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Croatia, Cites

For first-time visitors to Croatia, Dubrovnik is the place to begin a tour of the country's coast. Even Dubrovnik’s famous walls, which surrounded the entire medieval city with saw-toothed crenulations, can’t keep the hordes of tourists out. On the plus side, this means there are lots of traveler resources available, which softens the transition from speaking English to speaking Croatian. More importantly, Dubrovnik, like Venice and Lisbon, is worth fighting the throng. 

Split is the largest city on the Croatian coast, located in the middle of the Dalmatian Coast. Home to Croatia’s most impressive ancient ruins, Split’s Old Town actually occupies the same area as the retirement palace of Emperor Diocletian, one of the greatest Roman emperors ever to have lived.

Instead Zagreb combines a vibrant, modern energy with plenty of old-world charm and graciousness. The town center is full of elegant Austro-Hungarian buildings housing fashionable boutiques, renowned restaurants, rowdy pubs and scruffy beer halls. Nearby galleries show off local masterpieces, the concert halls host international stars and the latest sounds spun by DJs echo out onto the cobbled streets from crowded clubs.

Hvar is a Croatian island in the Adriatic Sea, located off the Dalmatian coast, lying between the islands of Brač, Vis and Korčula. Approximately 68 km long, with a high east-west ridge of Mesozoic limestone and dolomite, the island of Hvar is unusual in the area for having a large fertile coastal plain, and fresh water springs. Its hillsides are covered in pine forests, with vineyards, olive groves, fruit orchards and lavender fields in the agricultural areas. The climate is characterized by mild winters, and warm summers with many hours of sunshine.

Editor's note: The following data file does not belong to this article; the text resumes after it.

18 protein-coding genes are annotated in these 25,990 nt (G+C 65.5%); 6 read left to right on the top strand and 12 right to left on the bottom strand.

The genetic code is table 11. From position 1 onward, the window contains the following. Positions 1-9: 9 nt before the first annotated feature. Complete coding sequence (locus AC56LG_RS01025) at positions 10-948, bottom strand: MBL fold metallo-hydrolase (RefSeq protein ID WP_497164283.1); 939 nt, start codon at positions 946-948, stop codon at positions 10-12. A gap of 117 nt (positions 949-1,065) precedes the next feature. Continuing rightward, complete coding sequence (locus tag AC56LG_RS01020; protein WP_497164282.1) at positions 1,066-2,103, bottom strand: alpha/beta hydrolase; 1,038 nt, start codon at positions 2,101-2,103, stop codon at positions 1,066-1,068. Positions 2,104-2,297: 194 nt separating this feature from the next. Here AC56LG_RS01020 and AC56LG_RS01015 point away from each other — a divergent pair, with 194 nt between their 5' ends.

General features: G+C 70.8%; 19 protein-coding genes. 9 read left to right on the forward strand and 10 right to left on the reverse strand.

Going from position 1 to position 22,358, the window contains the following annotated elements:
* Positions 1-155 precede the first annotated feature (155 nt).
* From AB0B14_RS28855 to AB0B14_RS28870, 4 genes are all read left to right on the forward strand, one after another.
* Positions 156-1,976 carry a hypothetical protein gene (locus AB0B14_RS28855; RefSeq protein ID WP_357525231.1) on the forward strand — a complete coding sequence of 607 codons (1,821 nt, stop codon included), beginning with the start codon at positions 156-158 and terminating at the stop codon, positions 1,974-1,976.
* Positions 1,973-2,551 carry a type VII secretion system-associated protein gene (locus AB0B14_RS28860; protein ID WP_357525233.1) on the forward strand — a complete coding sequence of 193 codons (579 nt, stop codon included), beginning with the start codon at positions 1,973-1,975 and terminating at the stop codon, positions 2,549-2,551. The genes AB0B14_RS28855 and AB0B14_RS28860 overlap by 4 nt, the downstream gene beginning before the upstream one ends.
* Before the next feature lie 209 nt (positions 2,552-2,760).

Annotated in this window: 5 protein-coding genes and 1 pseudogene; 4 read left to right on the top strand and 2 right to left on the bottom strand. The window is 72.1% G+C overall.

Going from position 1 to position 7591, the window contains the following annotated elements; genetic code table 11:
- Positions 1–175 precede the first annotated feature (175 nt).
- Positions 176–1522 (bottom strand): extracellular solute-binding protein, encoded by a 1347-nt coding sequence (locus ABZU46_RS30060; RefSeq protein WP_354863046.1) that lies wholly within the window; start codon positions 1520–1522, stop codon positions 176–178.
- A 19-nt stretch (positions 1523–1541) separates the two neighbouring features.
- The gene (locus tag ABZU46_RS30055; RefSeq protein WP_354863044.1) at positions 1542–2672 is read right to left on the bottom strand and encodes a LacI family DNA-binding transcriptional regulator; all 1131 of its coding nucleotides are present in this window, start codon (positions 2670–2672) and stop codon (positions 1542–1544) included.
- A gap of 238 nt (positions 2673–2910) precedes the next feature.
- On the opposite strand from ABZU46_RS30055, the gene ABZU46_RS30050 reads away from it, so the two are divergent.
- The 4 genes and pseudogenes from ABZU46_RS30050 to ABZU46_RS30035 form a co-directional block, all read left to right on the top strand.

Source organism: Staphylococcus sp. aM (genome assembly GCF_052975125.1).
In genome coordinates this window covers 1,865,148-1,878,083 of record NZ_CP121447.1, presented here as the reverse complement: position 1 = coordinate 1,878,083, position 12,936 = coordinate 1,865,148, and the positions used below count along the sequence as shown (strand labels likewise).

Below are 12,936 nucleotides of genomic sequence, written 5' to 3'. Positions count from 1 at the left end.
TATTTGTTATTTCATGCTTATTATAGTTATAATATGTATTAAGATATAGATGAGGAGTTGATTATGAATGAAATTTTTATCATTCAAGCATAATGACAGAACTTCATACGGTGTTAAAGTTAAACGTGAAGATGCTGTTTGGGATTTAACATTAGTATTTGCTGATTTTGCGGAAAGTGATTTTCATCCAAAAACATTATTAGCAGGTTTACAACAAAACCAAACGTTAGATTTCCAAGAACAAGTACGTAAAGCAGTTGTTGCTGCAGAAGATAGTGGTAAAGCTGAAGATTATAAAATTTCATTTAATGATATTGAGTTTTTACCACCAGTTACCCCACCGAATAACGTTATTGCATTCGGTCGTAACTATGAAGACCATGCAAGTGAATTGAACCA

The national park is world-famous for its lakes arranged in cascades. Currently, 16 lakes can be seen from the surface.These lakes are a result of the confluence of several small rivers and subterranean karst rivers. The lakes are all interconnected and follow the water flow. They are separated by natural dams of travertine, which is deposited by the action of moss, algae, and bacteria. The particularly sensitive travertine barriers are the result of an interplay between water, air and p
Rovinj  is a city in Croatia situated on the north Adriatic Sea, on the western coast of the Istrian peninsula. it is a popular tourist resort and an active fishing port
Rovinj is the town which can be given the title of the most romantic town in Croatia. With its narrow, steep and crooked streets and interesting architectural appearance it reminds of magical empire and it thrills on the first sight.
The centre of the town was, from the early medieval, surrounded by defence wall. The entrance to the town was through seven doors, of which three kept primal shape. Part of Rovinj inside old walls - small area on small limestone island, determined the shape of settlement. Rovinj’s landscape has its peculiarities which place it in natural sights of Croatia. Old part of town used to be on the island, but in 18th century the canal was filled in and peninsula was created. The town represents the combination of eternal Rome, beauty of Venice and elegance and charm of Mediteranean.
Zadar is the oldest continuously inhabited Croatian city. It is situated on the Adriatic Sea, at the northwestern part of Ravni Kotari region.
Zagreb has culture, arts, music, architecture, gastronomy and all the other things that make a quality capital city – it's no surprise that the number of visitors has risen sharply in recent years. Croatia's coastal attractions aside, Zagreb has finally been discovered as a popular city-break destination in its own right. Visually, Zagreb is a mixture of straight-laced Austro-Hungarian architecture and rough-around-the-edges socialist structures, its character a sometimes uneasy combination of the two elements. This small metropolis is made for strolling the streets, drinking coffee in the permanently full cafes, popping into museums and galleries, and enjoying the theatres, concerts and cinema. It’s a year-round outdoor city: in spring and summer everyone scurries to Jarun Lake in the southwest to swim or sail, or dance the night away at lakeside discos, while in winter Zagrebians go skiing at Mt Medvednica (only a tram or bus ride away)